News Article

Boeing CEO David Calhoun says planemaker can be better

The new chief executive of Boeing Co, David Calhoun, takes over the role on Monday as the U.S. planemaker struggles to rebound from two fatal crashes of 737 MAX planes that killed 346 people in five months and contributed to the global suspension of the type in March.

Calhoun, 62, a long-time Boeing director named Chairman in October after the board stripped Dennis Muilenburg of the title, was appointed Chief Executive on 23 Dec following the firing of Muilenburg by the board amid growing concerns over the company’s relationship with regulators and its handling of the MAX.

Boeing has reported MAX grounding costs to date over US$ 9 billion and is scheduled to report high additional costs during its announcement of results for the fourth quarter on Jan 29.

This month, Boeing faces rising costs from halting the MAX’s production, compensating airlines for lost flights, and assisting its supply chain. It is also contemplating adding additional debt.

Calhoun, a retired Blackstone private equity group director, and an accomplished business crisis strategist is already trying to improve the company’s ties with investors, airlines, and policymakers.

He formerly led a division of General Electric, which included airplane engines.

Calhoun told employees in an email on Monday that he sees “opportunities to be better. Much better. That includes engaging one another and our stakeholders with greater transparency, holding ourselves accountable to the highest standards of safety and quality, and incorporating outside-in perspective on what we do and how we do it.”

Managers also authorized the release of more than 100 pages of harmful internal messages that revealed the company’s efforts to avoid costly simulator training for the MAX amid troubling culture questions.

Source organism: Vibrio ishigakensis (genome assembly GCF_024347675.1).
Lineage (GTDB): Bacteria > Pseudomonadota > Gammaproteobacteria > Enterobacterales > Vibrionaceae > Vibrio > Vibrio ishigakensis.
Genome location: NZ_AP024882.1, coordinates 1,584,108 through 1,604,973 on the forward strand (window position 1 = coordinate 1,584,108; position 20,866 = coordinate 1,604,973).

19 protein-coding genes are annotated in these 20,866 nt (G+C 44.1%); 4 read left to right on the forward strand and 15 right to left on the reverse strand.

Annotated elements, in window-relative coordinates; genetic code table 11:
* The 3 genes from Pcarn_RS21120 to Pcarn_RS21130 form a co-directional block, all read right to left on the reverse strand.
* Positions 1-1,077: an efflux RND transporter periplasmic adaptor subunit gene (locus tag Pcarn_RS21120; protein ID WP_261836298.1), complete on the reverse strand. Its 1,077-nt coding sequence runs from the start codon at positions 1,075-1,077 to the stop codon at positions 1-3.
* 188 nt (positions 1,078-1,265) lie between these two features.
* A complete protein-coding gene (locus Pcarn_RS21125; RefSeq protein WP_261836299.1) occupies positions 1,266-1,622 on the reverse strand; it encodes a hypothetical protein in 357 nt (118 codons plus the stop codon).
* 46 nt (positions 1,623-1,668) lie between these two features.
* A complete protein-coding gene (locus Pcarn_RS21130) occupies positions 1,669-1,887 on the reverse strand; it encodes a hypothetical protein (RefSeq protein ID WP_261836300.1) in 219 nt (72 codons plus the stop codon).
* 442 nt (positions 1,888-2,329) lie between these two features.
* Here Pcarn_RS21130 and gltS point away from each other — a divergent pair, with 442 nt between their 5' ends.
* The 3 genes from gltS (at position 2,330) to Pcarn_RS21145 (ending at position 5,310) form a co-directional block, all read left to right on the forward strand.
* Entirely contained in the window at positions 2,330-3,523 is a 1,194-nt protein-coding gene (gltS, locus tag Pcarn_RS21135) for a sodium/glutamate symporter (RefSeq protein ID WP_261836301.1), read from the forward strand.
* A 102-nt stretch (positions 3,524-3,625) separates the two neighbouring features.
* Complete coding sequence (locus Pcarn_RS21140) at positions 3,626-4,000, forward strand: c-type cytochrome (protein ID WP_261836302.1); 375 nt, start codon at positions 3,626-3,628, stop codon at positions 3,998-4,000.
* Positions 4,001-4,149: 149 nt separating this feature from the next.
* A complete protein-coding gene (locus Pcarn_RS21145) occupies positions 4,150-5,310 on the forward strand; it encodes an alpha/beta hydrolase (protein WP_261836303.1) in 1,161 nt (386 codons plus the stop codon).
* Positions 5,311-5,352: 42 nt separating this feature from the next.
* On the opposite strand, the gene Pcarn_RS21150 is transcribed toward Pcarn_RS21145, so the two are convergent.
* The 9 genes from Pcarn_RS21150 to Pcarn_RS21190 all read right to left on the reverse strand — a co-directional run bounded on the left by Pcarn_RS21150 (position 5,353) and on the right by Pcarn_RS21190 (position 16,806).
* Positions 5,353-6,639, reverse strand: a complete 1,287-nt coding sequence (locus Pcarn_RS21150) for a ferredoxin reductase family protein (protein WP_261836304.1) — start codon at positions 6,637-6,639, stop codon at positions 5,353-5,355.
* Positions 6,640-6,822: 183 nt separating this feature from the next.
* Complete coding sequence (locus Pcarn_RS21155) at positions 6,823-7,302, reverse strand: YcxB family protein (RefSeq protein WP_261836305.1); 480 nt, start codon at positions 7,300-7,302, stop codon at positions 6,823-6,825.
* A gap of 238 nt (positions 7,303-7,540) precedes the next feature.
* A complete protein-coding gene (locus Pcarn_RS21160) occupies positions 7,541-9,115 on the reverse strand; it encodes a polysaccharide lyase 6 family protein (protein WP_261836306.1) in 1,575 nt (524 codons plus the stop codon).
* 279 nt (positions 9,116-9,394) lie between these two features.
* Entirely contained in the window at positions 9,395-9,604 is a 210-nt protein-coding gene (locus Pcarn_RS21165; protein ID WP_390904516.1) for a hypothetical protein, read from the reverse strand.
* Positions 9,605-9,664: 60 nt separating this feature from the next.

An employee in one email said the 737 MAX was “designed by clowns who in turn are supervised by monkeys.”

A source close to Calhoun said the emails that Boeing identified last week as “completely unacceptable” were seen by important employees.

Calhoun wants to “get rid of the culture of arrogance,” which has led to messages written by a few staff, the source said.

Calhoun said in his Monday email that the company “will foster an inclusive environment that embraces oversight and accountability and puts safety, quality, and integrity above all else.”

U.S. Rep. Peter DeFazio, Chairman of the House Transportation and Infrastructure Committee, told reporters on Friday that he advised Calhoun in a conversation that he needed to “to do something to relieve the pressure from Wall Street on your organization, which ultimately drove all this.”

Richard Aboulafia, Teal Group’s vice president of analysis, said in an essay for Leeham News that Calhoun had to decide “either to be a fantastic nine-month CEO, or he will stay on, becoming a potentially disastrous multi-year CEO.”

He argues that “Boeing needs a CEO with an understanding of aviation markets, program management, and most of all, engineering.”

Calhoun will be at Boeing’s headquarters in Chicago and its facilities in Washington state this week, the source said so that the new CEO can talk to lots of staff.

On Friday, the board accepted an annual salary of US$ 1.4 million for Calhoun and a long-term bonus of US$ 26.5 million if he reached multiple goals, including the return of the 737 MAX to operation.

Reuters also stated that it is not anticipated that the Federal Aviation Administration will allow the return of the MAX to operate until at least February and possibly March or later. US airlines have canceled early April or then MAX flights.

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